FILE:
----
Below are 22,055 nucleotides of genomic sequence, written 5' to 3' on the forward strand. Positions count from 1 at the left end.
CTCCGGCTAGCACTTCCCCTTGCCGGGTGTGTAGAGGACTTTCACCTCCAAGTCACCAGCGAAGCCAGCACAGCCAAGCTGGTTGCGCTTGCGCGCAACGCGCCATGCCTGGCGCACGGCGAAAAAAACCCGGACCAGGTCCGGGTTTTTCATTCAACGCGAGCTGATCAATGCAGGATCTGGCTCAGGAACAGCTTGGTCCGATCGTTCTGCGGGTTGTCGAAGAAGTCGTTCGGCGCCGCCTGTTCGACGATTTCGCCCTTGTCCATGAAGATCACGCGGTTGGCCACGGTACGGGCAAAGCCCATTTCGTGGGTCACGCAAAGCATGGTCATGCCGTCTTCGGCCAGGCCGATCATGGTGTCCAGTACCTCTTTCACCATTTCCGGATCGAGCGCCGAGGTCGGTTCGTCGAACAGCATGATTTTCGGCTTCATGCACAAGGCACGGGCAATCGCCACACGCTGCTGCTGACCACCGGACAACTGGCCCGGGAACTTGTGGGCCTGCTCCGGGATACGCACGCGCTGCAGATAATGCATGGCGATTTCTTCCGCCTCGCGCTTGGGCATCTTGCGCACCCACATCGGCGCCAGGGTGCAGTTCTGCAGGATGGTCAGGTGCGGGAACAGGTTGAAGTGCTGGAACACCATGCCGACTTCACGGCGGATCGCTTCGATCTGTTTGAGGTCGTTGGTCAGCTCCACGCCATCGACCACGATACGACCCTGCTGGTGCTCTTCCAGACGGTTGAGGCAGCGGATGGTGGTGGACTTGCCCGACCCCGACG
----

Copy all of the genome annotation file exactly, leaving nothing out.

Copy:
Below are 22,055 nucleotides of genomic sequence, written 5' to 3' on the forward strand. Positions count from 1 at the left end.
CTCCGGCTAGCACTTCCCCTTGCCGGGTGTGTAGAGGACTTTCACCTCCAAGTCACCAGCGAAGCCAGCACAGCCAAGCTGGTTGCGCTTGCGCGCAACGCGCCATGCCTGGCGCACGGCGAAAAAAACCCGGACCAGGTCCGGGTTTTTCATTCAACGCGAGCTGATCAATGCAGGATCTGGCTCAGGAACAGCTTGGTCCGATCGTTCTGCGGGTTGTCGAAGAAGTCGTTCGGCGCCGCCTGTTCGACGATTTCGCCCTTGTCCATGAAGATCACGCGGTTGGCCACGGTACGGGCAAAGCCCATTTCGTGGGTCACGCAAAGCATGGTCATGCCGTCTTCGGCCAGGCCGATCATGGTGTCCAGTACCTCTTTCACCATTTCCGGATCGAGCGCCGAGGTCGGTTCGTCGAACAGCATGATTTTCGGCTTCATGCACAAGGCACGGGCAATCGCCACACGCTGCTGCTGACCACCGGACAACTGGCCCGGGAACTTGTGGGCCTGCTCCGGGATACGCACGCGCTGCAGATAATGCATGGCGATTTCTTCCGCCTCGCGCTTGGGCATCTTGCGCACCCACATCGGCGCCAGGGTGCAGTTCTGCAGGATGGTCAGGTGCGGGAACAGGTTGAAGTGCTGGAACACCATGCCGACTTCACGGCGGATCGCTTCGATCTGTTTGAGGTCGTTGGTCAGCTCCACGCCATCGACCACGATACGACCCTGCTGGTGCTCTTCCAGACGGTTGAGGCAGCGGATGGTGGTGGACTTGCCCGACCCCGACG